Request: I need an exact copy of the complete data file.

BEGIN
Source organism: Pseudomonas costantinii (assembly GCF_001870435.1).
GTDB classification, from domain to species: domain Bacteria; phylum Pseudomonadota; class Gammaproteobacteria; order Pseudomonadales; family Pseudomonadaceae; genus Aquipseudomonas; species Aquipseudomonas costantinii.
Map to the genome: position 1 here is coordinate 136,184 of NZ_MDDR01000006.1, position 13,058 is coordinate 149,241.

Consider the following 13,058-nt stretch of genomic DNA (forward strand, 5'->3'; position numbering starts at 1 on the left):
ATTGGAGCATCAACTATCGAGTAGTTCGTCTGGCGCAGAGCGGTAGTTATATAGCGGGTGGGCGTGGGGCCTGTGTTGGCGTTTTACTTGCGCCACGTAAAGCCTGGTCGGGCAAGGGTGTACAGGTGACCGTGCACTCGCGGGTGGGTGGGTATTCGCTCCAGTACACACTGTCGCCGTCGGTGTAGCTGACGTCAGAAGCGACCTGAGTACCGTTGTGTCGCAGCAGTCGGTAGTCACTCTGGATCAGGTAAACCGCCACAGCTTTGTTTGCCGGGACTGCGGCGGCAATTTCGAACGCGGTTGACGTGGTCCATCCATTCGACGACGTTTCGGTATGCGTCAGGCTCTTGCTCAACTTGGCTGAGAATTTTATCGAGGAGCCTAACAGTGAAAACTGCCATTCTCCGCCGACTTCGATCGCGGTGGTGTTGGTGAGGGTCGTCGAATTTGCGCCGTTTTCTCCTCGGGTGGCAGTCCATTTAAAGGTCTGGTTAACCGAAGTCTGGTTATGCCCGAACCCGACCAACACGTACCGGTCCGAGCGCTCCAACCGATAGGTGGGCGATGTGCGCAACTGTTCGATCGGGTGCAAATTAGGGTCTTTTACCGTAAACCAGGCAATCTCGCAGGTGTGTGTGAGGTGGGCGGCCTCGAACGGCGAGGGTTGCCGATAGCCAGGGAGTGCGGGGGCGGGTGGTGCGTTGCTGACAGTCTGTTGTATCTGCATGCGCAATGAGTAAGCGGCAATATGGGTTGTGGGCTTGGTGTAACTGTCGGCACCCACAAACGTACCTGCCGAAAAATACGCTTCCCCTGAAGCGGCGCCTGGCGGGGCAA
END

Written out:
Source organism: Pseudomonas costantinii (assembly GCF_001870435.1).
GTDB classification, from domain to species: domain Bacteria; phylum Pseudomonadota; class Gammaproteobacteria; order Pseudomonadales; family Pseudomonadaceae; genus Aquipseudomonas; species Aquipseudomonas costantinii.
Map to the genome: position 1 here is coordinate 136,184 of NZ_MDDR01000006.1, position 13,058 is coordinate 149,241.

Consider the following 13,058-nt stretch of genomic DNA (forward strand, 5'->3'; position numbering starts at 1 on the left):
ATTGGAGCATCAACTATCGAGTAGTTCGTCTGGCGCAGAGCGGTAGTTATATAGCGGGTGGGCGTGGGGCCTGTGTTGGCGTTTTACTTGCGCCACGTAAAGCCTGGTCGGGCAAGGGTGTACAGGTGACCGTGCACTCGCGGGTGGGTGGGTATTCGCTCCAGTACACACTGTCGCCGTCGGTGTAGCTGACGTCAGAAGCGACCTGAGTACCGTTGTGTCGCAGCAGTCGGTAGTCACTCTGGATCAGGTAAACCGCCACAGCTTTGTTTGCCGGGACTGCGGCGGCAATTTCGAACGCGGTTGACGTGGTCCATCCATTCGACGACGTTTCGGTATGCGTCAGGCTCTTGCTCAACTTGGCTGAGAATTTTATCGAGGAGCCTAACAGTGAAAACTGCCATTCTCCGCCGACTTCGATCGCGGTGGTGTTGGTGAGGGTCGTCGAATTTGCGCCGTTTTCTCCTCGGGTGGCAGTCCATTTAAAGGTCTGGTTAACCGAAGTCTGGTTATGCCCGAACCCGACCAACACGTACCGGTCCGAGCGCTCCAACCGATAGGTGGGCGATGTGCGCAACTGTTCGATCGGGTGCAAATTAGGGTCTTTTACCGTAAACCAGGCAATCTCGCAGGTGTGTGTGAGGTGGGCGGCCTCGAACGGCGAGGGTTGCCGATAGCCAGGGAGTGCGGGGGCGGGTGGTGCGTTGCTGACAGTCTGTTGTATCTGCATGCGCAATGAGTAAGCGGCAATATGGGTTGTGGGCTTGGTGTAACTGTCGGCACCCACAAACGTACCTGCCGAAAAATACGCTTCCCCTGAAGCGGCGCCTGGCGGGGCAA